What does Psalm 60:3 mean?
ESV: You have made your people see hard things; you have given us wine to drink that made us stagger.
NIV: You have shown your people desperate times; you have given us wine that makes us stagger.
NASB: You have made Your people experience hardship; You have given us wine to drink that makes us stagger.
CSB: You have made your people suffer hardship; you have given us wine to drink that made us stagger.
NLT: You have been very hard on us, making us drink wine that sent us reeling.
KJV: Thou hast shewed thy people hard things: thou hast made us to drink the wine of astonishment.
NKJV: You have shown Your people hard things; You have made us drink the wine of confusion.
Verse Commentary:
When this psalm was composed, David's military was engaged in the north against the Arameans and Ammonites. At the same time, Israel was suddenly invaded, from the south, by the Edomites. This created a desperate situation (Psalm 60:1–2): Israel was being decimated in one area while unable to spare many soldiers from another. Eventually—after this psalm was written—David's forces crushed the Edomite invaders and secured the nation (2 Samuel 8:13–14; 1 Chronicles 18:12–13).

Though dismayed by news of the attack, David still speaks with the understanding that the Lord God is in control. Here, the effect is compared to being drunk. As can happen in battle, the forces of Israel experience confusion, weakness, and chaos (Isaiah 19:14; Job 12:25). In the initial moments of the assault from Edom, they are stunned into a nearly helpless state. David sees this as a form of the Lord's judgment. Long after David's life, God would prophecy using foreign nations to punish the nation of Israel (Isaiah 7:17; 9:12).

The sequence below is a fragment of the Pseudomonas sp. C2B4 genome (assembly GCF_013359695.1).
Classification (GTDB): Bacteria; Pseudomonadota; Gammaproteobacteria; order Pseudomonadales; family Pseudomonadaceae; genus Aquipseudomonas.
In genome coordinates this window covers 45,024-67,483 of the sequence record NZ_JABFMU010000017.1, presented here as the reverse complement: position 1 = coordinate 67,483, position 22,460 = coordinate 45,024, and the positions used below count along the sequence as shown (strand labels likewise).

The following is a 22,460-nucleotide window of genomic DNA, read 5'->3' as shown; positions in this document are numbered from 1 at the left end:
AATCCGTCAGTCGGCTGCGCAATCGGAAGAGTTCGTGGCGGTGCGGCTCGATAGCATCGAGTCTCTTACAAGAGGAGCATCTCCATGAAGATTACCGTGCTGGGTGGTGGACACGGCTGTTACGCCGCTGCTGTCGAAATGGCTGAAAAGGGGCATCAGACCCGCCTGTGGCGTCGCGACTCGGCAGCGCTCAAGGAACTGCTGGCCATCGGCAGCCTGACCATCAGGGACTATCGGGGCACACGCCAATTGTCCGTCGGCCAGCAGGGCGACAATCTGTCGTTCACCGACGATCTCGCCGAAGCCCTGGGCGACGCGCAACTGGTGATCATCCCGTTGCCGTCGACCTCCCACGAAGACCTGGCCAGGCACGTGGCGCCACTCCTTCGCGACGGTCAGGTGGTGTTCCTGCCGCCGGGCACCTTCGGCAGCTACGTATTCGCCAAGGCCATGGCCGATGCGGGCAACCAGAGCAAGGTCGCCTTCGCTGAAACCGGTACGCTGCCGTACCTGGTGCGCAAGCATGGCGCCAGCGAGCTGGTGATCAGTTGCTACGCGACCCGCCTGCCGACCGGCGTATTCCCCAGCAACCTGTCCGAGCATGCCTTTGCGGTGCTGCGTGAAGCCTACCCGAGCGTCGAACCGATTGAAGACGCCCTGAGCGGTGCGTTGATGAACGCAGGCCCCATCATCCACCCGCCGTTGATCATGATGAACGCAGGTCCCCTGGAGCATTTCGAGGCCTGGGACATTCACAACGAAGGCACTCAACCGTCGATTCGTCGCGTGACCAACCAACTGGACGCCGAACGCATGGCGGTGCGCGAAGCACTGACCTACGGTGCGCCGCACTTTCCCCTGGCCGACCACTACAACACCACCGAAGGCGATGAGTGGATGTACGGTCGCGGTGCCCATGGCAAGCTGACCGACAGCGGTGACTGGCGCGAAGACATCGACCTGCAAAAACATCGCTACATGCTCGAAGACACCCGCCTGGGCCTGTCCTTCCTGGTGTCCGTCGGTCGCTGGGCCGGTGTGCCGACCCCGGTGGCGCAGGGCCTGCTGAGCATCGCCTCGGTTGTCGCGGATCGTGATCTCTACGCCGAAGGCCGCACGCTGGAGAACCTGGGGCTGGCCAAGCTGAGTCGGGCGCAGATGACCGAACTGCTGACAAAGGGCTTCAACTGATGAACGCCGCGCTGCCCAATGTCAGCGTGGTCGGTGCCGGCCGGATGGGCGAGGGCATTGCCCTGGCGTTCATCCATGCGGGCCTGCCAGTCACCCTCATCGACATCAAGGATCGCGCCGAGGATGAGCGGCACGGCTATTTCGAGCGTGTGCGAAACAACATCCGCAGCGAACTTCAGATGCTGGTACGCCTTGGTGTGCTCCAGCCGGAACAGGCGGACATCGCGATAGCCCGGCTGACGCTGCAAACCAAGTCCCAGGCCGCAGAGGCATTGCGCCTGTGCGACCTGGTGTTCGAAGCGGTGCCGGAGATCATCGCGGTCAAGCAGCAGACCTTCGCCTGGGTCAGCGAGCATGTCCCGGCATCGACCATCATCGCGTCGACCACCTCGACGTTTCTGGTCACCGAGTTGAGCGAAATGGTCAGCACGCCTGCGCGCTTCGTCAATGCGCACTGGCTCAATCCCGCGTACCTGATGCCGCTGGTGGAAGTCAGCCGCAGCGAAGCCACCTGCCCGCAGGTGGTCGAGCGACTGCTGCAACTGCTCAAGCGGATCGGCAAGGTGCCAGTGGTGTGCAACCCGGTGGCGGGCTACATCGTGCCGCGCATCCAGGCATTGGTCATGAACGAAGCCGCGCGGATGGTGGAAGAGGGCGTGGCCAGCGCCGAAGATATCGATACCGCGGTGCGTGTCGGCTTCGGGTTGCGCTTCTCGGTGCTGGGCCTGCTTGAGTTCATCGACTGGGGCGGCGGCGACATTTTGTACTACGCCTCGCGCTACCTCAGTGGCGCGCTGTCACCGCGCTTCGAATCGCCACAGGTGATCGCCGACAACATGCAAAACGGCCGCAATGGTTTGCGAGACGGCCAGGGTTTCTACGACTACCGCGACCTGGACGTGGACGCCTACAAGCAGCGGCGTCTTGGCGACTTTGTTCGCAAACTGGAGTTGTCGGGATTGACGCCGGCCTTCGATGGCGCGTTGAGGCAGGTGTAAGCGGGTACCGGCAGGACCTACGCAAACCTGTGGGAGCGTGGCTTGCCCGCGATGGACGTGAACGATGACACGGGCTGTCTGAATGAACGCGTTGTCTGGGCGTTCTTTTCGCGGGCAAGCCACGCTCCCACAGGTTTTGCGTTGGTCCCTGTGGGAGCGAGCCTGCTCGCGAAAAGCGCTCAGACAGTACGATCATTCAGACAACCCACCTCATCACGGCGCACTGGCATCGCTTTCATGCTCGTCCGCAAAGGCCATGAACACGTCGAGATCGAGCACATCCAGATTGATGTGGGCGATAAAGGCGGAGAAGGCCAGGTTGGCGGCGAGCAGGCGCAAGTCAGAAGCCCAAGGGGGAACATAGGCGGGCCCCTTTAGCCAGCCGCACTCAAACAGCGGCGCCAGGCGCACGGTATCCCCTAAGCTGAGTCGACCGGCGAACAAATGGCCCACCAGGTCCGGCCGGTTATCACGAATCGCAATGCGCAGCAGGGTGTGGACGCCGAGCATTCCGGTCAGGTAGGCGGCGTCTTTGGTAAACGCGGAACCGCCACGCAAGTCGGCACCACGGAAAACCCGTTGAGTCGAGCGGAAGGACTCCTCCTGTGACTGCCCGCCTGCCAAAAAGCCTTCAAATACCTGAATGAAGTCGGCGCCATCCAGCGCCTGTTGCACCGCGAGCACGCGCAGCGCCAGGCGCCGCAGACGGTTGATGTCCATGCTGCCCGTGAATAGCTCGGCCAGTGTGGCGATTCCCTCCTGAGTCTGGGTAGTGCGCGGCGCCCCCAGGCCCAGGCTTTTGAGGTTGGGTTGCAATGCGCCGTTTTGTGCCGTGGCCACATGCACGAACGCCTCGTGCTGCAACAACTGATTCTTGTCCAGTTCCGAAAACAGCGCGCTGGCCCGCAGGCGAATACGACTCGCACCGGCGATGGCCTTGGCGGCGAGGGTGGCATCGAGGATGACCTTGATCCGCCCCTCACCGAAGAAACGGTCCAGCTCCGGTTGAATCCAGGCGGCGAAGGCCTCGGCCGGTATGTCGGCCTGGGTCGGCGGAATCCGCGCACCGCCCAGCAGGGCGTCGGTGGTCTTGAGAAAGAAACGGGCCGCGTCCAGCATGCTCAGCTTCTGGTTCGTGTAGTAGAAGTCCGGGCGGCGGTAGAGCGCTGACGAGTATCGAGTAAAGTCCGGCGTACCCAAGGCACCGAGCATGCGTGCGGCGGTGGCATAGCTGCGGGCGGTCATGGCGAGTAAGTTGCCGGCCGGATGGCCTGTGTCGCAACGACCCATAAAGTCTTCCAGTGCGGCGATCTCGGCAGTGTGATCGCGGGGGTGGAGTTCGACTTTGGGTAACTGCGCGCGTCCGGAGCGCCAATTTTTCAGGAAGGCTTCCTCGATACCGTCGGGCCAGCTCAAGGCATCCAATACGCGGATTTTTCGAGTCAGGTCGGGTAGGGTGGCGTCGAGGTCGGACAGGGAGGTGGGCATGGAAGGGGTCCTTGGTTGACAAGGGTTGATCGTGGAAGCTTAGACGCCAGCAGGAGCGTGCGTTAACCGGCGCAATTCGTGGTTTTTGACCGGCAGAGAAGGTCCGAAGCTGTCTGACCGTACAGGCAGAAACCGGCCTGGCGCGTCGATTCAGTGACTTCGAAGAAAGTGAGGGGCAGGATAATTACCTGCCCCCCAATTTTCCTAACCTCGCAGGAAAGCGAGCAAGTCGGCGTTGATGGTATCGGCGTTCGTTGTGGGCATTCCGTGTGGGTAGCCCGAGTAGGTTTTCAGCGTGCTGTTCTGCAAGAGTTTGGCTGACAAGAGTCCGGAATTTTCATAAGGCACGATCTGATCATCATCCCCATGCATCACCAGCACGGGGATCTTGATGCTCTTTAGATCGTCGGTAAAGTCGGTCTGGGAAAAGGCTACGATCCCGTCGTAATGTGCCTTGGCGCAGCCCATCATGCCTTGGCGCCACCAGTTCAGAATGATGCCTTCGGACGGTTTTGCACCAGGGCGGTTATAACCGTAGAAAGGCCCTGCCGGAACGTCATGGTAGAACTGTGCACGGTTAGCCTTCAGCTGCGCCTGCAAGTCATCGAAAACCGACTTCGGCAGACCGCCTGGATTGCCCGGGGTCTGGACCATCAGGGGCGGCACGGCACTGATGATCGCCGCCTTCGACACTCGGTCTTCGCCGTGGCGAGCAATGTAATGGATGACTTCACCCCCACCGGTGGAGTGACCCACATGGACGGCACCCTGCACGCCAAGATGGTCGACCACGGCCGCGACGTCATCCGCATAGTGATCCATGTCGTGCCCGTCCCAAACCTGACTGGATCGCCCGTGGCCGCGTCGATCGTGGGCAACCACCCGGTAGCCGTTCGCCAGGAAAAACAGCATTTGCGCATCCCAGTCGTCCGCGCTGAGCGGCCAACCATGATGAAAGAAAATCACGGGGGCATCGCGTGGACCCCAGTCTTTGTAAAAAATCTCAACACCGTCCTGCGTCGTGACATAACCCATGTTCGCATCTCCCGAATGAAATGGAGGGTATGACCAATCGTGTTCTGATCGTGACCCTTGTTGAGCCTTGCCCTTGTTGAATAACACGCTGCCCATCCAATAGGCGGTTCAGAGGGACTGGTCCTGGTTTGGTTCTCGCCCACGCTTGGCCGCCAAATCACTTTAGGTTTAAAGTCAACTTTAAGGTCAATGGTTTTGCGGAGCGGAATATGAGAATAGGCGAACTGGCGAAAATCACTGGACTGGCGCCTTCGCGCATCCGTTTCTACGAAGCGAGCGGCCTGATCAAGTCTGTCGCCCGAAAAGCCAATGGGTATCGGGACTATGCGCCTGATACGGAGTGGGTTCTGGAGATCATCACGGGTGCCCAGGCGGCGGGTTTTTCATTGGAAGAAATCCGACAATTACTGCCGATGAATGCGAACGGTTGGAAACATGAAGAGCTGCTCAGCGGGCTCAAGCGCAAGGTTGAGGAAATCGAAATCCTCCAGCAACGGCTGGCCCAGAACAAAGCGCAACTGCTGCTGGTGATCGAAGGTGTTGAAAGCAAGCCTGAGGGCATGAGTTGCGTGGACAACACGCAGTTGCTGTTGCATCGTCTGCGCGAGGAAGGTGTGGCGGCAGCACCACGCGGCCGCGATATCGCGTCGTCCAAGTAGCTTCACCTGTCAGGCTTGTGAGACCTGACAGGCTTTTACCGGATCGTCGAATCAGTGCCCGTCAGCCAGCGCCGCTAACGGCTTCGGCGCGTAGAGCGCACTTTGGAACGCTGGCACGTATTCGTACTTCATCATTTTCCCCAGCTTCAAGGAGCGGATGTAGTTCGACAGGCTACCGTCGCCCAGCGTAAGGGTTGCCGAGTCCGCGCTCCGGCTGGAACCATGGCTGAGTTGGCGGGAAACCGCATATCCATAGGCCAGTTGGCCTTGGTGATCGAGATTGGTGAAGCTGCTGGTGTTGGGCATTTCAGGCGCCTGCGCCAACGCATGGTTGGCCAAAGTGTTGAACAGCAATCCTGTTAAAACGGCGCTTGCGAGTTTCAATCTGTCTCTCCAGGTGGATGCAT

Other Old Testament passages mingle the concepts of God's judgment and intoxication (Psalm 75:8). Isaiah 51:17 mentions "the bowl, the cup of staggering," and verse 22 links it to the Lord's wrath. Jeremiah 25:16 says the nations that drink the wine of the Lord's wrath will "stagger and be crazed." Revelation 16:19 describes both an earthquake and wine in connection with the seventh bowl judgment of the great tribulation. John the apostle writes, "The great city was split into three parts, and the cities of the nations fell, and God remembered Babylon the great, to make her drain the cup of the wine of the fury of his wrath."
Verse Context:
Psalm 60:1–5 expresses David's combination of dismay and faith. He is occupied with war in the north, so news of a southern invasion is a dangerous catastrophe. Yet he speaks only of God's power and work, including confidence that the Lord will provide a means of rescue. Events occurring after this psalm was written are recorded in 2 Samuel 8 and 1 Chronicles 18.
Chapter Summary:
David addresses God with great dismay. He describes the territory of Israel as abandoned by God, broken, and shattered by an enemy invasion. Yet David speaks in terms of God's actions and God's ultimate control. The Lord responds with His intent to save Israel and crush the enemy. David wonders how this will happen but expresses trust that God will keep His word. This psalm corresponds to the military actions of David recorded in 2 Samuel 8 and 1 Chronicles 18.
Chapter Context:
This psalm appears to have been written when David was battling the Arameans and Ammonites (2 Samuel 8:3; 1 Chronicles 18:3). While the army was engaged in the north, Edomites attacked Israel from the south and inflicted heavy damage. The psalm entreats God to cause Israel to triumph over the Edomites. Scripture records that the prayer was successful. David sent Abishai, accompanied by Joab and a contingent of soldiers, who routed the enemy (1 Chronicles 18:12; 2 Samuel 8:13).
Book Summary:
The book of Psalms is composed of individual songs, hymns, or poems, each of which is a ''Psalm'' in and of itself. These works contain a wide variety of themes. Some Psalms focus on praising and worshipping God. Others cry out in anguish over the pain of life. Still other Psalms look forward to the coming of the Messiah. While some Psalms are related, each has its own historical and biblical context.
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